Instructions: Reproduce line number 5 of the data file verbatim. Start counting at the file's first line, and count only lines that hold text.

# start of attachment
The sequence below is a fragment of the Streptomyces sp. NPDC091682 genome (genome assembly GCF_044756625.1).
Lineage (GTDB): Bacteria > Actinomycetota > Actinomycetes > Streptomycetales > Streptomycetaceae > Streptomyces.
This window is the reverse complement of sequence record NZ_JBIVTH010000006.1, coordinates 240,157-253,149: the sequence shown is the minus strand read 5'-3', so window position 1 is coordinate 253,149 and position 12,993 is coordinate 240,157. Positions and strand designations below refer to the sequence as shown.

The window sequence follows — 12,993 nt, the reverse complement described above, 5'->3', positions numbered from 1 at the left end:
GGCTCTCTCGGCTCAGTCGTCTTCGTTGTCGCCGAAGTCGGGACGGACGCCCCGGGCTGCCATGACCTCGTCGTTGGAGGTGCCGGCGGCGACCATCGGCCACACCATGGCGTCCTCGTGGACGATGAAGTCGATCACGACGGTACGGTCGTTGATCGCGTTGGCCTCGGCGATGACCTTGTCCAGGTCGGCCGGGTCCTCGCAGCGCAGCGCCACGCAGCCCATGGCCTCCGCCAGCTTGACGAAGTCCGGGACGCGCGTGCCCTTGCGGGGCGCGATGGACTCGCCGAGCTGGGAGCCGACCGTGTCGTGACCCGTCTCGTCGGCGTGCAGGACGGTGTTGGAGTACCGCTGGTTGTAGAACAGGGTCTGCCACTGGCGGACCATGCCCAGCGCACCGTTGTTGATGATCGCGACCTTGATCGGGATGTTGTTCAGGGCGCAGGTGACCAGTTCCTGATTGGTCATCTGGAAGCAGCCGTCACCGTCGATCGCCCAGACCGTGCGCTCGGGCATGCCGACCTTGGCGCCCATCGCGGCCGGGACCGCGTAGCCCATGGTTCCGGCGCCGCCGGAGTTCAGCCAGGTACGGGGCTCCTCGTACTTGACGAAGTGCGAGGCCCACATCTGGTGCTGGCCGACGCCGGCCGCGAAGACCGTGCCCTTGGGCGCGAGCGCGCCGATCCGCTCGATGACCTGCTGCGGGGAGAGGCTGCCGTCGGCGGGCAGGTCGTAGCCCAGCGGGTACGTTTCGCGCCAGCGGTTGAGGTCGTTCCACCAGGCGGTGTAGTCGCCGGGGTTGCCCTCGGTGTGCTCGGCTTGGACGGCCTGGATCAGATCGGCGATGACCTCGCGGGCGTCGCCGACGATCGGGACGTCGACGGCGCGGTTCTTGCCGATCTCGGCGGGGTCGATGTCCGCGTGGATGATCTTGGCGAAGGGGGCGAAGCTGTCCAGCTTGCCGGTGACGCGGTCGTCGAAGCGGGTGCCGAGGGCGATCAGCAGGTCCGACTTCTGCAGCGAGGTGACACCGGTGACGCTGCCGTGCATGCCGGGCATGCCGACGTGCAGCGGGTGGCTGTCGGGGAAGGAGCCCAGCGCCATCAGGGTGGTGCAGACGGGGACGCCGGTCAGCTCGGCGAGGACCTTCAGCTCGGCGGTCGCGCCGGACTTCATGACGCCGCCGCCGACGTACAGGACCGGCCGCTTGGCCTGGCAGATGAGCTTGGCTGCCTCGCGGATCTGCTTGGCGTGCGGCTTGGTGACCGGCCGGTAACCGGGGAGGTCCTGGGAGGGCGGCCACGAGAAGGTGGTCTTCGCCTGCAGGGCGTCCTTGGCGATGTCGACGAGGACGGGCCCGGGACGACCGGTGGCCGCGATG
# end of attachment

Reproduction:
GGCTCTCTCGGCTCAGTCGTCTTCGTTGTCGCCGAAGTCGGGACGGACGCCCCGGGCTGCCATGACCTCGTCGTTGGAGGTGCCGGCGGCGACCATCGGCCACACCATGGCGTCCTCGTGGACGATGAAGTCGATCACGACGGTACGGTCGTTGATCGCGTTGGCCTCGGCGATGACCTTGTCCAGGTCGGCCGGGTCCTCGCAGCGCAGCGCCACGCAGCCCATGGCCTCCGCCAGCTTGACGAAGTCCGGGACGCGCGTGCCCTTGCGGGGCGCGATGGACTCGCCGAGCTGGGAGCCGACCGTGTCGTGACCCGTCTCGTCGGCGTGCAGGACGGTGTTGGAGTACCGCTGGTTGTAGAACAGGGTCTGCCACTGGCGGACCATGCCCAGCGCACCGTTGTTGATGATCGCGACCTTGATCGGGATGTTGTTCAGGGCGCAGGTGACCAGTTCCTGATTGGTCATCTGGAAGCAGCCGTCACCGTCGATCGCCCAGACCGTGCGCTCGGGCATGCCGACCTTGGCGCCCATCGCGGCCGGGACCGCGTAGCCCATGGTTCCGGCGCCGCCGGAGTTCAGCCAGGTACGGGGCTCCTCGTACTTGACGAAGTGCGAGGCCCACATCTGGTGCTGGCCGACGCCGGCCGCGAAGACCGTGCCCTTGGGCGCGAGCGCGCCGATCCGCTCGATGACCTGCTGCGGGGAGAGGCTGCCGTCGGCGGGCAGGTCGTAGCCCAGCGGGTACGTTTCGCGCCAGCGGTTGAGGTCGTTCCACCAGGCGGTGTAGTCGCCGGGGTTGCCCTCGGTGTGCTCGGCTTGGACGGCCTGGATCAGATCGGCGATGACCTCGCGGGCGTCGCCGACGATCGGGACGTCGACGGCGCGGTTCTTGCCGATCTCGGCGGGGTCGATGTCCGCGTGGATGATCTTGGCGAAGGGGGCGAAGCTGTCCAGCTTGCCGGTGACGCGGTCGTCGAAGCGGGTGCCGAGGGCGATCAGCAGGTCCGACTTCTGCAGCGAGGTGACACCGGTGACGCTGCCGTGCATGCCGGGCATGCCGACGTGCAGCGGGTGGCTGTCGGGGAAGGAGCCCAGCGCCATCAGGGTGGTGCAGACGGGGACGCCGGTCAGCTCGGCGAGGACCTTCAGCTCGGCGGTCGCGCCGGACTTCATGACGCCGCCGCCGACGTACAGGACCGGCCGCTTGGCCTGGCAGATGAGCTTGGCTGCCTCGCGGATCTGCTTGGCGTGCGGCTTGGTGACCGGCCGGTAACCGGGGAGGTCCTGGGAGGGCGGCCACGAGAAGGTGGTCTTCGCCTGCAGGGCGTCCTTGGCGATGTCGACGAGGACGGGCCCGGGACGACCGGTGGCCGCGATG